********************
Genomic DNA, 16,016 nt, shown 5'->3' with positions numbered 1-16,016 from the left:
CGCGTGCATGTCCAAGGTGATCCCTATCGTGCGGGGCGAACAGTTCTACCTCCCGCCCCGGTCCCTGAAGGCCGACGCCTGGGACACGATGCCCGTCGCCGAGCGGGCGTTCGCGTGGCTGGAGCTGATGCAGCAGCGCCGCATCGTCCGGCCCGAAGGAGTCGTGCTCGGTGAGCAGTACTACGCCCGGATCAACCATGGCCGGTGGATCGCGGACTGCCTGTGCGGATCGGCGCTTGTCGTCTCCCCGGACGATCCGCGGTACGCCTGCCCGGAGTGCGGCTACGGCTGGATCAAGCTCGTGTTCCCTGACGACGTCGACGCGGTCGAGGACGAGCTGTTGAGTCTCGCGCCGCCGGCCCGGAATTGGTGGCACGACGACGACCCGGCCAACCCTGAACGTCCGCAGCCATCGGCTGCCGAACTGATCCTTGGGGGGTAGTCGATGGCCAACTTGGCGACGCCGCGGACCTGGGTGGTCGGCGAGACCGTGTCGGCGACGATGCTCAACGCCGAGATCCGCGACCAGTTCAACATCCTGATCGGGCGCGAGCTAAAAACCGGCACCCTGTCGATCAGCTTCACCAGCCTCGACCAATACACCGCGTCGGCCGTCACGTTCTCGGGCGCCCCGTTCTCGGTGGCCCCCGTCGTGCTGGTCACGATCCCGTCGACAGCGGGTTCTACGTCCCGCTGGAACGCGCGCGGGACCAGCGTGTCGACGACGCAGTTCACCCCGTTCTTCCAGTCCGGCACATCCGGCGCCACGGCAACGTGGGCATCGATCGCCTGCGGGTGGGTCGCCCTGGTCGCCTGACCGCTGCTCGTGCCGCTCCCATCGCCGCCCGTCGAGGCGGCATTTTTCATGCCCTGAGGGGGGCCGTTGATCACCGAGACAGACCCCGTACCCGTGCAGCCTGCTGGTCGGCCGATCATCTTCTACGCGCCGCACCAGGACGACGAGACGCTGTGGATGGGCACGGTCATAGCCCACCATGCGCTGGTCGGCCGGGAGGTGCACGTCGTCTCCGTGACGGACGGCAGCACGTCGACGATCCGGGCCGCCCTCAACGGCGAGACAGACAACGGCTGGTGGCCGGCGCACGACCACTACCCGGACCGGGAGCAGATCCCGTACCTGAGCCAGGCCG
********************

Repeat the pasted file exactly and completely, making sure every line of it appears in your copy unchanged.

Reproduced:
Genomic DNA, 16,016 nt, shown 5'->3' with positions numbered 1-16,016 from the left:
CGCGTGCATGTCCAAGGTGATCCCTATCGTGCGGGGCGAACAGTTCTACCTCCCGCCCCGGTCCCTGAAGGCCGACGCCTGGGACACGATGCCCGTCGCCGAGCGGGCGTTCGCGTGGCTGGAGCTGATGCAGCAGCGCCGCATCGTCCGGCCCGAAGGAGTCGTGCTCGGTGAGCAGTACTACGCCCGGATCAACCATGGCCGGTGGATCGCGGACTGCCTGTGCGGATCGGCGCTTGTCGTCTCCCCGGACGATCCGCGGTACGCCTGCCCGGAGTGCGGCTACGGCTGGATCAAGCTCGTGTTCCCTGACGACGTCGACGCGGTCGAGGACGAGCTGTTGAGTCTCGCGCCGCCGGCCCGGAATTGGTGGCACGACGACGACCCGGCCAACCCTGAACGTCCGCAGCCATCGGCTGCCGAACTGATCCTTGGGGGGTAGTCGATGGCCAACTTGGCGACGCCGCGGACCTGGGTGGTCGGCGAGACCGTGTCGGCGACGATGCTCAACGCCGAGATCCGCGACCAGTTCAACATCCTGATCGGGCGCGAGCTAAAAACCGGCACCCTGTCGATCAGCTTCACCAGCCTCGACCAATACACCGCGTCGGCCGTCACGTTCTCGGGCGCCCCGTTCTCGGTGGCCCCCGTCGTGCTGGTCACGATCCCGTCGACAGCGGGTTCTACGTCCCGCTGGAACGCGCGCGGGACCAGCGTGTCGACGACGCAGTTCACCCCGTTCTTCCAGTCCGGCACATCCGGCGCCACGGCAACGTGGGCATCGATCGCCTGCGGGTGGGTCGCCCTGGTCGCCTGACCGCTGCTCGTGCCGCTCCCATCGCCGCCCGTCGAGGCGGCATTTTTCATGCCCTGAGGGGGGCCGTTGATCACCGAGACAGACCCCGTACCCGTGCAGCCTGCTGGTCGGCCGATCATCTTCTACGCGCCGCACCAGGACGACGAGACGCTGTGGATGGGCACGGTCATAGCCCACCATGCGCTGGTCGGCCGGGAGGTGCACGTCGTCTCCGTGACGGACGGCAGCACGTCGACGATCCGGGCCGCCCTCAACGGCGAGACAGACAACGGCTGGTGGCCGGCGCACGACCACTACCCGGACCGGGAGCAGATCCCGTACCTGAGCCAGGCCG